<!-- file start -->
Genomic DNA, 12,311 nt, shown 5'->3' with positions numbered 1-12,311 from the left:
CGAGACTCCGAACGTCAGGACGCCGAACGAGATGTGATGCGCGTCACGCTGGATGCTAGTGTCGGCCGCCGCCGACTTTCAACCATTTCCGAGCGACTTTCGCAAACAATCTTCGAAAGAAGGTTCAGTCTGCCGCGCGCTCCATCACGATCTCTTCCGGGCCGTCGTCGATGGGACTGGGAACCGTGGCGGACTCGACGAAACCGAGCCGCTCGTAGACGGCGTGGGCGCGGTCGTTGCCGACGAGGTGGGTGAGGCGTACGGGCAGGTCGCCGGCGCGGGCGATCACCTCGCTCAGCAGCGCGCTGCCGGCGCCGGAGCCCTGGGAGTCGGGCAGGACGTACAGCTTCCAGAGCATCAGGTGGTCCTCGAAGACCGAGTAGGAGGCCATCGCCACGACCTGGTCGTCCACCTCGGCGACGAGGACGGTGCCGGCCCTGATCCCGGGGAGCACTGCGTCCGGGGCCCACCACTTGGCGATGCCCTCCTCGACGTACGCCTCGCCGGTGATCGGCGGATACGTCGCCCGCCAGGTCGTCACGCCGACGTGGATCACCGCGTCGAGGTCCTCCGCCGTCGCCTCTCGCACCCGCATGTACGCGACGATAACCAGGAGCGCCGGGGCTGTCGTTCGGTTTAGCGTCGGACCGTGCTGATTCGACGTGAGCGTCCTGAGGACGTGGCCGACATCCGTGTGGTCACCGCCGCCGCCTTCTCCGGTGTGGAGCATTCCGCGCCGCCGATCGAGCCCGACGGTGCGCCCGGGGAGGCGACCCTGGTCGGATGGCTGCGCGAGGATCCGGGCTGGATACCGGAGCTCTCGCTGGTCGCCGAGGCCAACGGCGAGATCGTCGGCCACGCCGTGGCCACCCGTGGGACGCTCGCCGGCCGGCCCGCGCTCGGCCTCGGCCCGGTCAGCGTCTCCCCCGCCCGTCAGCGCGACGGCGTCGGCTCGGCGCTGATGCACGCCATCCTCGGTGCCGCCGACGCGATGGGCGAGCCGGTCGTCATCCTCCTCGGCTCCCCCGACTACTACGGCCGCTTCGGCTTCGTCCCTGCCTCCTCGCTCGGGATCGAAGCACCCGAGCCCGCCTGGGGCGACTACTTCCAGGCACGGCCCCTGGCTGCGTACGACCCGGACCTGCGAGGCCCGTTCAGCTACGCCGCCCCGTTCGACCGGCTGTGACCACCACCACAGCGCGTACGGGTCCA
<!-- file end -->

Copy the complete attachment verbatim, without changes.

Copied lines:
Genomic DNA, 12,311 nt, shown 5'->3' with positions numbered 1-12,311 from the left:
CGAGACTCCGAACGTCAGGACGCCGAACGAGATGTGATGCGCGTCACGCTGGATGCTAGTGTCGGCCGCCGCCGACTTTCAACCATTTCCGAGCGACTTTCGCAAACAATCTTCGAAAGAAGGTTCAGTCTGCCGCGCGCTCCATCACGATCTCTTCCGGGCCGTCGTCGATGGGACTGGGAACCGTGGCGGACTCGACGAAACCGAGCCGCTCGTAGACGGCGTGGGCGCGGTCGTTGCCGACGAGGTGGGTGAGGCGTACGGGCAGGTCGCCGGCGCGGGCGATCACCTCGCTCAGCAGCGCGCTGCCGGCGCCGGAGCCCTGGGAGTCGGGCAGGACGTACAGCTTCCAGAGCATCAGGTGGTCCTCGAAGACCGAGTAGGAGGCCATCGCCACGACCTGGTCGTCCACCTCGGCGACGAGGACGGTGCCGGCCCTGATCCCGGGGAGCACTGCGTCCGGGGCCCACCACTTGGCGATGCCCTCCTCGACGTACGCCTCGCCGGTGATCGGCGGATACGTCGCCCGCCAGGTCGTCACGCCGACGTGGATCACCGCGTCGAGGTCCTCCGCCGTCGCCTCTCGCACCCGCATGTACGCGACGATAACCAGGAGCGCCGGGGCTGTCGTTCGGTTTAGCGTCGGACCGTGCTGATTCGACGTGAGCGTCCTGAGGACGTGGCCGACATCCGTGTGGTCACCGCCGCCGCCTTCTCCGGTGTGGAGCATTCCGCGCCGCCGATCGAGCCCGACGGTGCGCCCGGGGAGGCGACCCTGGTCGGATGGCTGCGCGAGGATCCGGGCTGGATACCGGAGCTCTCGCTGGTCGCCGAGGCCAACGGCGAGATCGTCGGCCACGCCGTGGCCACCCGTGGGACGCTCGCCGGCCGGCCCGCGCTCGGCCTCGGCCCGGTCAGCGTCTCCCCCGCCCGTCAGCGCGACGGCGTCGGCTCGGCGCTGATGCACGCCATCCTCGGTGCCGCCGACGCGATGGGCGAGCCGGTCGTCATCCTCCTCGGCTCCCCCGACTACTACGGCCGCTTCGGCTTCGTCCCTGCCTCCTCGCTCGGGATCGAAGCACCCGAGCCCGCCTGGGGCGACTACTTCCAGGCACGGCCCCTGGCTGCGTACGACCCGGACCTGCGAGGCCCGTTCAGCTACGCCGCCCCGTTCGACCGGCTGTGACCACCACCACAGCGCGTACGGGTCCA